‘They’re the best team in the conference:’ An in-depth analysis of what makes No. 11 Houston one of the top teams in the country


Marshall Sunner

Houston’s DeJon Jarreau motions to the Wichita State student section after the final buzzer on Jan. 18, 2020 inside Charles Koch Arena.

Ever since Wichita State joined the American Athletic Conference in 2017, Houston has dominated the Shockers time and time again. 

Houston Head Coach Kelvin Sampson has quickly turned the Cougars into one of the top teams in the country, notably on the defensive end. That was made evident in last year’s match up between the Shockers and Cougars which led to the WSU’s worst loss in the Gregg Marshall Era. 

WSU’s Interim Head Coach Isaac Brown said that knowing the history, the upcoming game between the two teams presents their biggest test of the season.

This Houston game will be a tough game right now,” Brown said. “They’re the best team in the conference. The last time we played them down there, they beat us pretty good. I think we’ve lost four in a row to those guys. It is a big challenge for us to be able to go down and play.”

Here is a breakdown of what makes Houston so successful. 

Double Teams in the Post

One of the unique defensive strategies that Sampson has implemented at Houston is the use of the double teams on post-ups. Last year, WSU struggled heavily against these double teams, but they were not the only teams effected. 

According to Synergy, teams are turning the ball over at a 34.8% rate on these post-ups. The Cougars are also only allowing 0.608 points per possession in these situations, which is 44th-best in the country.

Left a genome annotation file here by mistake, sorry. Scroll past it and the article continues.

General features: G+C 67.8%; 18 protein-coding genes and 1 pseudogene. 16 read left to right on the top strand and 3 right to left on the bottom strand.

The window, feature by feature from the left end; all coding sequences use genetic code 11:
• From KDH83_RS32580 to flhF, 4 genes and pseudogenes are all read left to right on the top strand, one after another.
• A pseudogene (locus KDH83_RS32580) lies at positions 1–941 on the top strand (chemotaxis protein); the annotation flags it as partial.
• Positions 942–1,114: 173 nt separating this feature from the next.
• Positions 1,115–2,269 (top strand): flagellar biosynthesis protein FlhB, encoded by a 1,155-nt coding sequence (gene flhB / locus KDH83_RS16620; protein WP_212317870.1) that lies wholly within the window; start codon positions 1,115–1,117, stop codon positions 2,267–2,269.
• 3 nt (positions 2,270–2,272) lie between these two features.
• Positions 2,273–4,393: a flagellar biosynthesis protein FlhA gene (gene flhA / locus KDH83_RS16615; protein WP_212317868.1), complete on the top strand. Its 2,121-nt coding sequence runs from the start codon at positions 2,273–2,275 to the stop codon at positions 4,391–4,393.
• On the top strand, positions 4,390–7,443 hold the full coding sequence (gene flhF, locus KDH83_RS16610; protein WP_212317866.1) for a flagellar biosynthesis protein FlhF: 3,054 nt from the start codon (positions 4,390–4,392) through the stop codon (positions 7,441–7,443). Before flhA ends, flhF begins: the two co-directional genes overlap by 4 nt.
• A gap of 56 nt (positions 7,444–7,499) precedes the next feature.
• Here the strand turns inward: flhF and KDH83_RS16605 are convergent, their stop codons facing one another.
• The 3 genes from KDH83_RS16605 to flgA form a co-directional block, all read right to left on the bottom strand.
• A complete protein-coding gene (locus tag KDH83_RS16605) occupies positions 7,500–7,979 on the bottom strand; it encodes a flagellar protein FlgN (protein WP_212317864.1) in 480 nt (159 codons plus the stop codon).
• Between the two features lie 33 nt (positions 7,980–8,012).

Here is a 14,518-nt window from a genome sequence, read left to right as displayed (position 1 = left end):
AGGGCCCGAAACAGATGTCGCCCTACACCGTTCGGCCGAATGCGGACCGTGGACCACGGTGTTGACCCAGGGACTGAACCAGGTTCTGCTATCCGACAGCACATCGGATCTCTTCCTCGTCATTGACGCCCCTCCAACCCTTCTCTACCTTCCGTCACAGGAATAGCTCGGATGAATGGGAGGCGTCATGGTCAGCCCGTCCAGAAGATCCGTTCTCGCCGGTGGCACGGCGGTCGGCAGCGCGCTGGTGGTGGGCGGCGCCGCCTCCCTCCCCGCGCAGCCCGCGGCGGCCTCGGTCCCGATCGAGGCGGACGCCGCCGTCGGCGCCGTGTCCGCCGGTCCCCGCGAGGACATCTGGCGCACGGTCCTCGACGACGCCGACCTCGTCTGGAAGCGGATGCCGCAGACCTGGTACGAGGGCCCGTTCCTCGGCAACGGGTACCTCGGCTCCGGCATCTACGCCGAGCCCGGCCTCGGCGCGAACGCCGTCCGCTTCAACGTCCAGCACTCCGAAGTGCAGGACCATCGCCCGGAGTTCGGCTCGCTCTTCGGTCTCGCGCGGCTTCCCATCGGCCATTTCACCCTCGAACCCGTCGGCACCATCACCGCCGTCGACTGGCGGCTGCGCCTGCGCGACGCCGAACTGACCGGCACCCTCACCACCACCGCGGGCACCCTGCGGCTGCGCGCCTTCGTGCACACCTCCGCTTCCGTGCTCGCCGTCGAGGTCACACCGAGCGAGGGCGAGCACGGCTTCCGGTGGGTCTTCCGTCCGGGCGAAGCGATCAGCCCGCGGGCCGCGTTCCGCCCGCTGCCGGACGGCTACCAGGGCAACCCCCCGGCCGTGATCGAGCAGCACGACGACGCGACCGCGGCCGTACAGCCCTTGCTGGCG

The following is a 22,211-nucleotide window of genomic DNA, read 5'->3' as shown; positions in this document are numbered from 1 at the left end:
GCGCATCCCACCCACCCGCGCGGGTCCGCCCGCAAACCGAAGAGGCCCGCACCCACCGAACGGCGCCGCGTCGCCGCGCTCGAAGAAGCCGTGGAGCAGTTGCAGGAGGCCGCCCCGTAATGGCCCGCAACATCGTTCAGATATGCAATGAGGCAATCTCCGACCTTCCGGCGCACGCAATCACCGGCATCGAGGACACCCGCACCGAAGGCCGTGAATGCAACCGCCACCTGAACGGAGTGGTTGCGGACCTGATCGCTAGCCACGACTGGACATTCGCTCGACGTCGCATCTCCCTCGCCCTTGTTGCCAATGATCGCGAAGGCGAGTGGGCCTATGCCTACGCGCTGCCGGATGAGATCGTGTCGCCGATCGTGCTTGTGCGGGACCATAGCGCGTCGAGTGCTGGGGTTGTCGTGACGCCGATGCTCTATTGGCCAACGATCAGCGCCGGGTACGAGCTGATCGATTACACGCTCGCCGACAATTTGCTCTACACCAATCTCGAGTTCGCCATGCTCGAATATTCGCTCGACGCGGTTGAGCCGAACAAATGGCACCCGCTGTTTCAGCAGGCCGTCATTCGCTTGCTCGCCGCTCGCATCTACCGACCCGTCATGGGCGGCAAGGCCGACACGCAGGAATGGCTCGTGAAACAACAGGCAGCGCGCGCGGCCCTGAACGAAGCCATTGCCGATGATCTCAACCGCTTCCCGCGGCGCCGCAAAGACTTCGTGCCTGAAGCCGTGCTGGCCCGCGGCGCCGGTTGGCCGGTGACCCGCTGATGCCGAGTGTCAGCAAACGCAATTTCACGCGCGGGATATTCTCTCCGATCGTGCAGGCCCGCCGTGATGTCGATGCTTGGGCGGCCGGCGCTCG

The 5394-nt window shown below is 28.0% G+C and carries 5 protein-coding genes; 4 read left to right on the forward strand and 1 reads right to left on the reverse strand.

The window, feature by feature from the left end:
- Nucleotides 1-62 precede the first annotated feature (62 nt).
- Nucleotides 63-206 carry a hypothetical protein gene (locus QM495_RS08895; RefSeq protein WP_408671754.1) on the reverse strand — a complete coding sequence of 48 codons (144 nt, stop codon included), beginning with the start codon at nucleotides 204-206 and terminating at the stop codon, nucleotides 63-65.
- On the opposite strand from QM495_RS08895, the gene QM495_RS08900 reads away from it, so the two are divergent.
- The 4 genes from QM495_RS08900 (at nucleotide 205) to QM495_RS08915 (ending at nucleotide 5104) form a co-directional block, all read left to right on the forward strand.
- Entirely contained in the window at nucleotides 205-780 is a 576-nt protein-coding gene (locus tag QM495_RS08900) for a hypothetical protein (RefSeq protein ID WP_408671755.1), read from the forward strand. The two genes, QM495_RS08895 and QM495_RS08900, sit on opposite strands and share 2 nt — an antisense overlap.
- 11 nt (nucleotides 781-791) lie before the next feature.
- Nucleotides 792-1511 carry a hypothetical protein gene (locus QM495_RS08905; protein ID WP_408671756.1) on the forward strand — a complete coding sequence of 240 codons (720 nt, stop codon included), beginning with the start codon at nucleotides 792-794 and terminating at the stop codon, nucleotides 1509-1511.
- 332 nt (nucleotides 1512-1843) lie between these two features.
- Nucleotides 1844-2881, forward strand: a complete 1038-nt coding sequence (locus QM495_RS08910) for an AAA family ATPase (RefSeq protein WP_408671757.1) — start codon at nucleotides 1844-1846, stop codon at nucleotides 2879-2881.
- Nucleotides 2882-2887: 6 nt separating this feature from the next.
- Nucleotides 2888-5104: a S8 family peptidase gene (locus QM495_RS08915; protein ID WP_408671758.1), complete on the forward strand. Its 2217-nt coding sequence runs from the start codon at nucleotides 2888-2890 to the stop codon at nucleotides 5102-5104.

One of the ways that the Shockers are hoping to limit the effectiveness of these double teams is by not having its centers post up far away from the basket. 

“They’re trying to force turnovers and we’ve got to do a better job with our bigs of not posting up off the lane,” Brown said. “I already told the bigs that we need you posting up under the rim. If you’re off the lane, I don’t want the guards really throwing it to them because they are just going to try to come to trap you in that situation.”

At 13.6% and No. 8 in the country, Houston possesses one of the highest steal percentages, according to KenPom. Overall, Houston has a 24.9% turnover rate, which is the 15th best and a big reason for its defensive success. 

 Jump Shot Contests

In its nine games so far this season, Houston has defended jump shots at a high level. Currently, teams are only shooting 24.5% on three-point attempts against the Cougars. 

Overall, teams are struggling to find consistency on jump shots as teams have gone 59-210 (28.1%). Teams are only scoring 0.719 points per possession on their jump shots. That rate is the 18th highest for any defense this season. 

As the Shockers are a team that relies on the jump shot for a good fraction of its point, the upcoming matchup will be intriguing for basketball fans. According to Synergy, 31.8% of WSU’s points this season have come off jump shots. 

“I think when you can make three-point shots, it just allows you to spread the floor,” Brown said. “We’ve got a couple of guys that can make shots. Dexter Dennis, Tyson (Etienne), Trey (Wade) can make them late in the game. The three-ball is a weapon, so if your team can make double figure threes, you’ve got a great chance of winning that game.”

This will present a challenge for WSU’s leading scorer, sophomore Tyson Etienne who is currently getting 40.7% of his points off of the jump shot. Etienne has been the Shockers’ most consistent shooter this season 37.5% from deep.

 Offensive Rebounding

One of the areas that Houston has excelled on the offensive end over the years is offensive rebounding. As a team, the Cougars have the fourth-best offensive rebounding at a 40.4% rate this year, according to KenPom. 

Senior Justin Gorham has developed into one of the best offensive rebounders in the country this season. Gorham is rebounding at an 18.9% rate on the offensive glass, which is also fourth-best in the nation.

The Shockers have struggled up to this point to limit their opponents’ effectiveness with offensive rebounding. Against Ole Miss, WSU’s center position only collected one rebound total while the Rebels collected 15 offensive rebounds in the contest. 

“I think our bigs have to get better at rebounding,” Brown said. “We’re not rebounding at a high level like we need to. I think those guys can rebound at a high level. We’ve just got to start taking it from practice into the game.”